Lindsey Green AKA. Frankly, Green & Webb

Words by Molly McGreevy

'There is something very meta about talking to people who get up at 8am, about curiosity.' Says Lindsey Green, co-founder of Frankly, Green + Webb.

There is something very curious about this CreativeMornings Sheffield, people have to climb a grand spiral staircase up two floors before arriving in an art studio and workshop space. Alongside the usual coffee and breakfast, there are a selection of wooden objects to explore at the back of the room. People are asked to wear white gloves, handle the objects and guess what they think these museum artefacts might be used for.

For Lindsey’s talk on curiosity, CreativeMornings Sheffield was at the home of main sponsor for 2018, the Sheffield Institute of Arts (SIA). Sheffield’s Old Post Office was transformed by the university in 2015, and now one of the city’s most iconic buildings acts provides a gallery, studio and event spaces, and teaching rooms for Hallam’s arts students.

The SIA is a fitting venue for Lindsey’s talk, she has been working within arts, digital and learning since 1998. Lindsey co-founded Frankly, Green + Webb, a digital agency working with cultural organisations all over the world to design products, experiences and services that integrate digital and physical elements. Part tech sceptic and user advocate, Lindsey’s focus is on creative but practical experiences that delight visitors and deliver measurable impact.

“It’s part of our evolution to keep being curious about things but it’s not always easy to be curious” says Lindsey, whose work with Frankly, Green and Webb has taken her to cultural organisations across the globe, including the Science Museum, the Van Gogh Museum, Scottish Ballet and the V&&.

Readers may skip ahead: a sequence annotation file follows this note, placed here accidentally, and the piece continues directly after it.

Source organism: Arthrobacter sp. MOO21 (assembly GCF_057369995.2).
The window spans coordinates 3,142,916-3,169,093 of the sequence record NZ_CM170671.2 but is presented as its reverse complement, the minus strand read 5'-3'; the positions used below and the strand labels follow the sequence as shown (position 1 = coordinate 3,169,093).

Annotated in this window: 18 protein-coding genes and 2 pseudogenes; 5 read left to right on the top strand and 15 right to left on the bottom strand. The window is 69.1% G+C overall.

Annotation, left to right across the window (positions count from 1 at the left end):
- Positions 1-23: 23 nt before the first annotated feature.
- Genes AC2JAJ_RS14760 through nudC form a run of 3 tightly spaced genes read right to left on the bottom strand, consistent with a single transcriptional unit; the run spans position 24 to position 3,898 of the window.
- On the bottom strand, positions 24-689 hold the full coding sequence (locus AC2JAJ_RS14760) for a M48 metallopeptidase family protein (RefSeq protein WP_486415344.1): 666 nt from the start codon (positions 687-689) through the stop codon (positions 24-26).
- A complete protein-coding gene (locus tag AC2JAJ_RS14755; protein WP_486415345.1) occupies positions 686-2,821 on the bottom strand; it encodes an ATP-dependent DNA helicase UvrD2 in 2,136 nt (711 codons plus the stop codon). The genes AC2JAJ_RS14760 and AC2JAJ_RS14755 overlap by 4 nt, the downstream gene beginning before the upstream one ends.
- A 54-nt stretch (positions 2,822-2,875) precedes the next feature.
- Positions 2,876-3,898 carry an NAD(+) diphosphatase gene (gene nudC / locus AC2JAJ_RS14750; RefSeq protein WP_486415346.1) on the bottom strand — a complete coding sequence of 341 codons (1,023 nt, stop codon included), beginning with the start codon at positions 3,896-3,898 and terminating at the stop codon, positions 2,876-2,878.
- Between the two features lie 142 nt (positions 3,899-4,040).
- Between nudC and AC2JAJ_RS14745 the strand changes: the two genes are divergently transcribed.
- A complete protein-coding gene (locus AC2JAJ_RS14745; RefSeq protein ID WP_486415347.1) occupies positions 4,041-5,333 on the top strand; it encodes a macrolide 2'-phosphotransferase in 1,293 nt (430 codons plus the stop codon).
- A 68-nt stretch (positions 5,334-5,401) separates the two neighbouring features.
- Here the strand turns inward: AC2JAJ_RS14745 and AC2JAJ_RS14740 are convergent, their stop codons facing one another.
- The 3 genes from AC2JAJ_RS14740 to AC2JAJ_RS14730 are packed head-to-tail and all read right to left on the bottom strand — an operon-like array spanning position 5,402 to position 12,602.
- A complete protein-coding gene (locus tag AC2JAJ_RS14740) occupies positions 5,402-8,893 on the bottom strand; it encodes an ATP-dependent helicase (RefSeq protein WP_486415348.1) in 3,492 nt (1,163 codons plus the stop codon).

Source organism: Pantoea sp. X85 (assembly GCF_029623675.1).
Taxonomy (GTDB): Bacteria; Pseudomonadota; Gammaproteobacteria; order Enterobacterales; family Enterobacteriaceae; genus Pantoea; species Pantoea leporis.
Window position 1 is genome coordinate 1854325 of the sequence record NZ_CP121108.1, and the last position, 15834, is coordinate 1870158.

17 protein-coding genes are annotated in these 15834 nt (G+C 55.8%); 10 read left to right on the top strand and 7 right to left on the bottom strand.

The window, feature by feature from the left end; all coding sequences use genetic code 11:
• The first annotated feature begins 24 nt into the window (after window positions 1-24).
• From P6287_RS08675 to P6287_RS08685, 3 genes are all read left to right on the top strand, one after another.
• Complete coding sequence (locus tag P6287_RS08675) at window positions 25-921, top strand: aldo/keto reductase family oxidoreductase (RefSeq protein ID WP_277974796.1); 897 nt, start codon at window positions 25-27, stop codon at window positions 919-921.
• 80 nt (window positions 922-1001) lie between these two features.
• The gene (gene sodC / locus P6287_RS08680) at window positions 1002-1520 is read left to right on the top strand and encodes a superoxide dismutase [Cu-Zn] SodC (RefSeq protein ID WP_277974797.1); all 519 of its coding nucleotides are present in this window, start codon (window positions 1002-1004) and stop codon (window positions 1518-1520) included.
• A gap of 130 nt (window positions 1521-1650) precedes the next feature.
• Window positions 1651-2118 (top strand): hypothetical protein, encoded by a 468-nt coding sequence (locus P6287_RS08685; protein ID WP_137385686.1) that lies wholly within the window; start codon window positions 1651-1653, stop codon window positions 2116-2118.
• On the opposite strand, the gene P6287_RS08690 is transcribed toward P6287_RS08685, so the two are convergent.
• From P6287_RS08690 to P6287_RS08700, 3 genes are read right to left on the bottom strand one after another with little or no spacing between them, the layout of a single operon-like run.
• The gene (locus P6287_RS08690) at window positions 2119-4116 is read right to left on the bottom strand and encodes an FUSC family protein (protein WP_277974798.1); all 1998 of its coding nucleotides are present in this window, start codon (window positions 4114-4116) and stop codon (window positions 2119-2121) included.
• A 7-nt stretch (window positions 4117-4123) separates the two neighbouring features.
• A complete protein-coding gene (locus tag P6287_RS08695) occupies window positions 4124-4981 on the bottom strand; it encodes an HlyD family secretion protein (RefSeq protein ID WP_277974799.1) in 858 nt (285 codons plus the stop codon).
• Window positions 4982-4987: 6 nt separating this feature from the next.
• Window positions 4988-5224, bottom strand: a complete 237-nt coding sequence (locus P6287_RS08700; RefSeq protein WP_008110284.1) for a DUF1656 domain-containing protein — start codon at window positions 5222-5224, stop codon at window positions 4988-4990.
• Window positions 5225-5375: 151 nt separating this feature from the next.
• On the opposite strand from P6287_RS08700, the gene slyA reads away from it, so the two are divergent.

Frankly, Green and Webb works to help people become open to new experiences by creating spaces where people feel confident and safe. “In museums terms that is letting people know it’s okay not to know stuff.’ For Lindsey focusing your curiosity is about the right question, not the right answer.

Throughout the talk we hear about how cultural organisations help to shape visitor experiences, including the ballet which upgrades first time visitors from the often cheap seats they have booked to one with a better view. Lindsey ends her talk with a revelation – her museum artefacts, which creatives had been guessing the use of, had actually been made by her husband, Johnny Tyson the curious force behind Fallen Giants – ‘We design and make enduring contemporary furniture from found wood. Every piece of wood has a potential use, and finding that use is our job.'

We would like to thank Lindsey Green of Frankly, Green and Webb, for speaking, and the Sheffield Institute of Arts for providing the venue and breakfast.